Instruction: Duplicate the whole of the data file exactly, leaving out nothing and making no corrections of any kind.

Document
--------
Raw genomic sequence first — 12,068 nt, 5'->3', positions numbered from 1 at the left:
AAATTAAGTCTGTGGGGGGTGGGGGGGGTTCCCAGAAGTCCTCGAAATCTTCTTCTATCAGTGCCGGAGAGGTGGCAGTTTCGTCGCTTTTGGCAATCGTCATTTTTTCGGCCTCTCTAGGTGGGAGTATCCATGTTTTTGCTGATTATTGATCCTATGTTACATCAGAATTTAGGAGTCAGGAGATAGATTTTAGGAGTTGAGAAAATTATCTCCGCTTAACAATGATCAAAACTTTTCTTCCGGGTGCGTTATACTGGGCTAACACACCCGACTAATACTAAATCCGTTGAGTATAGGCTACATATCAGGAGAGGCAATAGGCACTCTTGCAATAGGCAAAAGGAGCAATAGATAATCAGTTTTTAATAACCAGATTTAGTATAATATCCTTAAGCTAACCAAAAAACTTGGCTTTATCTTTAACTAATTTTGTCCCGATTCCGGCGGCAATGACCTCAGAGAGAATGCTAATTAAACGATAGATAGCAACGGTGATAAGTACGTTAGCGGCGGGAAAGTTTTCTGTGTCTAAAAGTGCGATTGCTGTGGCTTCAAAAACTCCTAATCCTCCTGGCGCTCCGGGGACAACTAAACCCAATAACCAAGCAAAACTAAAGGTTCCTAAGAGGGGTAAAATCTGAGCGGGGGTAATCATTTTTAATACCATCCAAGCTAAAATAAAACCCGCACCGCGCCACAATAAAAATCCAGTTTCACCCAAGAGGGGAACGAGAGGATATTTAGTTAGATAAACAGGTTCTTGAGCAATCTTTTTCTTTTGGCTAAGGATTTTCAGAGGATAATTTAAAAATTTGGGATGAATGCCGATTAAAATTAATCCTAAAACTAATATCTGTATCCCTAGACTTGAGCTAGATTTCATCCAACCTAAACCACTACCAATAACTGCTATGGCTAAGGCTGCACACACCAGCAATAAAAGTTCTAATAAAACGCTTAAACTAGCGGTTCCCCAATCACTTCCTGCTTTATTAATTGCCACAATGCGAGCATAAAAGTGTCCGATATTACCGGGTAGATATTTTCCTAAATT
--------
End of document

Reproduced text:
Raw genomic sequence first — 12,068 nt, 5'->3', positions numbered from 1 at the left:
AAATTAAGTCTGTGGGGGGTGGGGGGGGTTCCCAGAAGTCCTCGAAATCTTCTTCTATCAGTGCCGGAGAGGTGGCAGTTTCGTCGCTTTTGGCAATCGTCATTTTTTCGGCCTCTCTAGGTGGGAGTATCCATGTTTTTGCTGATTATTGATCCTATGTTACATCAGAATTTAGGAGTCAGGAGATAGATTTTAGGAGTTGAGAAAATTATCTCCGCTTAACAATGATCAAAACTTTTCTTCCGGGTGCGTTATACTGGGCTAACACACCCGACTAATACTAAATCCGTTGAGTATAGGCTACATATCAGGAGAGGCAATAGGCACTCTTGCAATAGGCAAAAGGAGCAATAGATAATCAGTTTTTAATAACCAGATTTAGTATAATATCCTTAAGCTAACCAAAAAACTTGGCTTTATCTTTAACTAATTTTGTCCCGATTCCGGCGGCAATGACCTCAGAGAGAATGCTAATTAAACGATAGATAGCAACGGTGATAAGTACGTTAGCGGCGGGAAAGTTTTCTGTGTCTAAAAGTGCGATTGCTGTGGCTTCAAAAACTCCTAATCCTCCTGGCGCTCCGGGGACAACTAAACCCAATAACCAAGCAAAACTAAAGGTTCCTAAGAGGGGTAAAATCTGAGCGGGGGTAATCATTTTTAATACCATCCAAGCTAAAATAAAACCCGCACCGCGCCACAATAAAAATCCAGTTTCACCCAAGAGGGGAACGAGAGGATATTTAGTTAGATAAACAGGTTCTTGAGCAATCTTTTTCTTTTGGCTAAGGATTTTCAGAGGATAATTTAAAAATTTGGGATGAATGCCGATTAAAATTAATCCTAAAACTAATATCTGTATCCCTAGACTTGAGCTAGATTTCATCCAACCTAAACCACTACCAATAACTGCTATGGCTAAGGCTGCACACACCAGCAATAAAAGTTCTAATAAAACGCTTAAACTAGCGGTTCCCCAATCACTTCCTGCTTTATTAATTGCCACAATGCGAGCATAAAAGTGTCCGATATTACCGGGTAGATATTTTCCTAAATT